The Bread of Time: Toward an Autobiography

Overview


The Bread of Time is an amalgam of celebration and quest. In this memoir, Philip Levine celebrates the poets who were his teachers--particularly John Berryman and Yvor Winters, writers whose lives and work, he believes, have been misunderstood and misinterpreted. In the process of writing this account of his childhood and young manhood in Detroit and of his middle and later years in California and Spain, Levine came to realize that he was also engaged in a quest, striving to discover "how I am." The resulting ...
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Overview


The Bread of Time is an amalgam of celebration and quest. In this memoir, Philip Levine celebrates the poets who were his teachers--particularly John Berryman and Yvor Winters, writers whose lives and work, he believes, have been misunderstood and misinterpreted. In the process of writing this account of his childhood and young manhood in Detroit and of his middle and later years in California and Spain, Levine came to realize that he was also engaged in a quest, striving to discover "how I am." The resulting work provides a double-edged revelation of the way writers grow. Witty and elegantly rendered in a prose that is as characteristically Levine's as his verse, this is superb--and essential--reading for anyone interested in contemporary poetry and poets.

Philip Levine has received many awards for his books of poems, most recently the National Book Award for What Work Is in 1991 and the Pulitzer Prize in Poetry for The Simple Truth in 1995. Levine recently retired from the University of California, Fresno.

From one of our most celebrated poets--winner of two National Book Awards and two awards from the National Book Critics Circle--an extraordinary memoir that celebrates the poets who were his teachers--particularly John Berryman and Yvor Winters, whose lives and work, Levine believes, have been misunderstood and misinterpreted.

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Editorial Reviews

Publishers Weekly - Publisher's Weekly
This National Book Award-winning poet worked as a young man in Detroit's Chevrolet Gear and Axle factory with ``a sense of utter weariness that descended each night from my neck to my shoulder'' because he wanted to conserve his intellectual energy for his writing. Levine, according to his mother, ``set out to prove there is social mobility in America . . . so he got born smack-dab in the middle of the middle class, grew up in the lower middle class, and then as adult joined the working class.'' Nine essays of varying lengths, collected from distinguished literary reviews, are loosely linked by autobiographical detail: stories of his poetic mentors, his travels to Spain, his wife and sons, his translations of Antonio Machado and his slow migration into the world of teaching. His portrait of John Berryman, with whom Levine studied at the University of Iowa Creative Writing Workshop, glows with affection: ``He was the most brilliant, intense, articulate man I've ever met.'' More a gloss on the poet than an autobiography, these essays lack an emotional thread to bind them together. Despite the fluent and often elegant prose, their curiously slack, anecdotal tone leaves admirers of Levine's poetry dissatisfied. (Jan.)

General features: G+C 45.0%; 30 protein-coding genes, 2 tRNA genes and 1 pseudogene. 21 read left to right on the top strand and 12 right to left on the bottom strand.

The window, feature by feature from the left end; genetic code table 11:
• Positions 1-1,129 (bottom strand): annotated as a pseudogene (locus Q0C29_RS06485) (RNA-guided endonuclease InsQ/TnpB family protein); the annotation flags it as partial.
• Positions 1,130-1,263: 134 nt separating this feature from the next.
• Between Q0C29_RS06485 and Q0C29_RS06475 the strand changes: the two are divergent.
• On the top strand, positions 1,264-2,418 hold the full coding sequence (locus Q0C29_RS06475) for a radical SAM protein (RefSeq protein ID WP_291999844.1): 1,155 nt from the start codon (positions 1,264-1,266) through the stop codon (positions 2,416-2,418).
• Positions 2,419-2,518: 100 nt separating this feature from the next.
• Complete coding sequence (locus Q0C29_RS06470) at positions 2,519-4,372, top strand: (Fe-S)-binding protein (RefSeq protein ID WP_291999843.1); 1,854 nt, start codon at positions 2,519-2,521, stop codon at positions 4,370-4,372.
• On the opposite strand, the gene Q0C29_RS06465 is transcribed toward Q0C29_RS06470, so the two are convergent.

Library Journal
Would that all autobiographical efforts were anywhere near this good. Shunning a literal retelling of his life, award-winning poet Levine has instead assembled a series of autobiographical essays not originally conceived together. The result is an elegant if tough-minded account of his struggles to leave behind the rough-and-ready world of lower-middle-class Detroit and become the first-class poet he is. From the affecting memoirs of two important mentors--John Berryman and Yvor Winters--to an account of his steadfast effort to crack the code of Spanish verse while living with his family in Spain, Levine manages to make clear his commitment to poetry and abiding leftist convictions while keeping readers completely entertained. Does it matter that in two essays he ``takes such liberties with actual events that they could be regarded as fictions''? Not really; this is not a straightforward life for future scholars but, like all good poems, an imaginative rethinking of events that gets at a deeper truth. Highly recommended.-- Barbara Hoffert, ``Library Journal''
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Product Details

  • ISBN-13: 9780472086252
  • Publisher: University of Michigan Press
  • Publication date: 12/10/2001
  • Series: Poets on Poetry Series
  • Edition description: Reprint
  • Edition number: 1
  • Pages: 304
  • Sales rank: 1,272,742
  • Product dimensions: 5.46 (w) x 8.08 (h) x 0.98 (d)

Meet the Author

Philip Levine

Biography

On August 10th, 2011, Librarian of Congress James H. Billington announced the appointment of Philip Levine as the Library's 18th Poet Laureate Consultant in Poetry for 2011-2012.

Levine will take up his duties in the fall, opening the Library's annual literary season with a reading of his work at the Coolidge Auditorium on Monday, Oct. 17.

"Philip Levine is one of America's great narrative poets," Billington said. "His plainspoken lyricism has, for half a century, championed the art of telling ‘The Simple Truth'--about working in a Detroit auto factory, as he has, and about the hard work we do to make sense of our lives."

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    1. Hometown:
      Fresno, California
    1. Date of Birth:
      January 10, 1928
    2. Place of Birth:
      Detroit, Michigan
    1. Education:
      B.A., Wayne State University; M.F.A., Iowa Writers Workshop, University of Iowa

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